Children just beginning school should retire at eight o'clock at night in winter. Those who have been in school several years may remain up until nine o'clock. In the summer time, when school is not in session, the retiring time may be an hour later for each age.
School children would be able to do twice as much work at school, and very much better work, if arrangement could be made for an hour of sleep, or at least rest on the bed, at noon. Parents would do well to demand two hours at noon, so that the children may come home and have an hour of rest--rest, not recreation--and then take time to eat their lunches and not be compelled to rush the food into the stomach. Children not of school age should have a one-hour rest every day after the noon meal. Those under four should also have an hour of rest during the forenoon.
Children should not have home studies. They should take just such work in school as they can do during the school hours. The plan of having to spend the entire evening preparing the lessons for the next day is a tremendous handicap for children.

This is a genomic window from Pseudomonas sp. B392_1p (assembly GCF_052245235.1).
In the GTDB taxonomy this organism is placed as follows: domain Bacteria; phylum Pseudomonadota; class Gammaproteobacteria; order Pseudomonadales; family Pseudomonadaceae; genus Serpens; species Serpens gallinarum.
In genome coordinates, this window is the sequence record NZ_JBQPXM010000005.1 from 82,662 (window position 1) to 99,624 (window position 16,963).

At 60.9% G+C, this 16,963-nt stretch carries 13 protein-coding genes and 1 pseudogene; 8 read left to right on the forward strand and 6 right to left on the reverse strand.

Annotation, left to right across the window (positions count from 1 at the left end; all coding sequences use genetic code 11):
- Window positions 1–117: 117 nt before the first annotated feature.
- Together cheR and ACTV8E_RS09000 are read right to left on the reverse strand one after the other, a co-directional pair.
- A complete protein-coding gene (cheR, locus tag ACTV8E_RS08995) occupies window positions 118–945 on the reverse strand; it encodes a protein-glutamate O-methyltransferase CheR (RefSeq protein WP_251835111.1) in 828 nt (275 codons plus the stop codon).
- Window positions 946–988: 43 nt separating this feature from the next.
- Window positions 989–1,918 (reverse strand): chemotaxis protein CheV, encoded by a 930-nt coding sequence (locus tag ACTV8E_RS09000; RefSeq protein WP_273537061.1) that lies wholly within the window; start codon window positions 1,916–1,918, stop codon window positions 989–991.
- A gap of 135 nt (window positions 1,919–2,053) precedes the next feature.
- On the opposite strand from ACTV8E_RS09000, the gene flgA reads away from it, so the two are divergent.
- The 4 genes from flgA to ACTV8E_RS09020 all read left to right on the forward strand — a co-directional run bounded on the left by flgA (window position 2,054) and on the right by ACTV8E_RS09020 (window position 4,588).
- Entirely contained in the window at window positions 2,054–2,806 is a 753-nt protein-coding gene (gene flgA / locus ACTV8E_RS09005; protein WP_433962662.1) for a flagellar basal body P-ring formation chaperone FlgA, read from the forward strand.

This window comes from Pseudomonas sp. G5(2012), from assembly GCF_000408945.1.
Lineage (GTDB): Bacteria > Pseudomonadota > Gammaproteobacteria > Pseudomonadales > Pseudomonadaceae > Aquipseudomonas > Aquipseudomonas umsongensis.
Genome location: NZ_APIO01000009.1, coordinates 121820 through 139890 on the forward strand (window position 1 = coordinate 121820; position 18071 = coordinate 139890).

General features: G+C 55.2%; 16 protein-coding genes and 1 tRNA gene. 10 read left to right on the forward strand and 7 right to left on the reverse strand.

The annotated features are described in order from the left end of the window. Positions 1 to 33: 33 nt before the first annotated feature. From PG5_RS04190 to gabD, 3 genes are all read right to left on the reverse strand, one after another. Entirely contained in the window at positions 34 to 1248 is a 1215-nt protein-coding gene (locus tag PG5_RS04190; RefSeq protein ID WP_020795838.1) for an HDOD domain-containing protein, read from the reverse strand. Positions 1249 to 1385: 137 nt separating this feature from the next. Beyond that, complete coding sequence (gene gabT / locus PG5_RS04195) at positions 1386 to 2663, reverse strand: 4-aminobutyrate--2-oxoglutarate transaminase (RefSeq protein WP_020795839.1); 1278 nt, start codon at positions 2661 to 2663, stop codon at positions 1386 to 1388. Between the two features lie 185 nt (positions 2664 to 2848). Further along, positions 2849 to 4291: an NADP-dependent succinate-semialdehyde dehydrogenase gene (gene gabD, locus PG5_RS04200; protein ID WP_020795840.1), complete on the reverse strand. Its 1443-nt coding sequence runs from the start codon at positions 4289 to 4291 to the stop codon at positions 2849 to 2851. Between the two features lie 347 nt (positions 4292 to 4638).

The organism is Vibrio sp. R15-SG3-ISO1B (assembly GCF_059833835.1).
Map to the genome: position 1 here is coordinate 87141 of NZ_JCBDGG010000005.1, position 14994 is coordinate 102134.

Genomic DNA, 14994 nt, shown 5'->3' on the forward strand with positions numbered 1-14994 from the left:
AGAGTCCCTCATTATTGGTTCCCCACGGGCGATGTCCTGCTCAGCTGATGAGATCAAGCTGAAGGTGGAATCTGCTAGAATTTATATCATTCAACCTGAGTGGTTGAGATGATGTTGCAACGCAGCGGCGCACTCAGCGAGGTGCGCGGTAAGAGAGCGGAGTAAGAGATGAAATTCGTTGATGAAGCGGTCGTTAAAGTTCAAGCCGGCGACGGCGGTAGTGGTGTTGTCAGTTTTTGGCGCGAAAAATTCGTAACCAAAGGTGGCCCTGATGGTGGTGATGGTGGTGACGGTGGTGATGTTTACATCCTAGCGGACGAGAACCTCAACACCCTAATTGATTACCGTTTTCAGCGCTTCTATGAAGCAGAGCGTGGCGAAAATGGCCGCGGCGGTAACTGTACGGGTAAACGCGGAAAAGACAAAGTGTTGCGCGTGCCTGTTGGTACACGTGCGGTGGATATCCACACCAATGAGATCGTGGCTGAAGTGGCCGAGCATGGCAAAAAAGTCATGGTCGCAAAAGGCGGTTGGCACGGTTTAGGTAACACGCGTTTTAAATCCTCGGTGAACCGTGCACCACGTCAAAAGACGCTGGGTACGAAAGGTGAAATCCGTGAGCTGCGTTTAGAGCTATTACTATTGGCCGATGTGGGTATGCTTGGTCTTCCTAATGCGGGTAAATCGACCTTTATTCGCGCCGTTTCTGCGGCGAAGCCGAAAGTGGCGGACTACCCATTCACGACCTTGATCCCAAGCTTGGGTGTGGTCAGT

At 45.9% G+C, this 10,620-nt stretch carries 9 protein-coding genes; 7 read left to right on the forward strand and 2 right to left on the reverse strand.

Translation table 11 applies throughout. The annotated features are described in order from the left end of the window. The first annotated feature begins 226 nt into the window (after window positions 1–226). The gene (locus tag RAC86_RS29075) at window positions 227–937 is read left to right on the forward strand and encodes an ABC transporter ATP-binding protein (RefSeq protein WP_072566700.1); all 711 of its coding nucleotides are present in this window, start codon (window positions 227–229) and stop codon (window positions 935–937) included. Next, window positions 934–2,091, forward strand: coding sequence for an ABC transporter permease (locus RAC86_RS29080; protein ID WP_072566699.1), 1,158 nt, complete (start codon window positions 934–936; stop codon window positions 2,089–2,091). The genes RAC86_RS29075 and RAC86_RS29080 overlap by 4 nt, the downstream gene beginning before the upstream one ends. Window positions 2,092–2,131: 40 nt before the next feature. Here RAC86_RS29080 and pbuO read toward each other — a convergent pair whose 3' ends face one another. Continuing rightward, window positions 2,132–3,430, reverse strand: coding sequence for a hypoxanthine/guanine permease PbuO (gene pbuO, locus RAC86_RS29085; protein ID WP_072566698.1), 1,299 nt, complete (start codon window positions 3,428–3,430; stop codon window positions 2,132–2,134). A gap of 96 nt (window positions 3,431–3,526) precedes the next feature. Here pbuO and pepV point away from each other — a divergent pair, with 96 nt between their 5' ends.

As stated above, children of school age need rest aside from the night's sleep. Babies under two or three years should have as much sleep as they can possibly get. If a child is restless and cannot sleep, it means that the nervous system is worn out, and it needs to have food kept from it until the nerves have had time to settle down. Then the amount of food should be kept within the digestive limitations, as evidenced by a poised state of the nerves. Mothers need a rest in the middle of the day, as well as the children, therefore the habit should be built of mother and child going to bed for a rest after the noon meal. Remember that it takes nerve-energy for digesting food; and there is nothing which renews nerve-energy so quickly and safely as sleep and rest.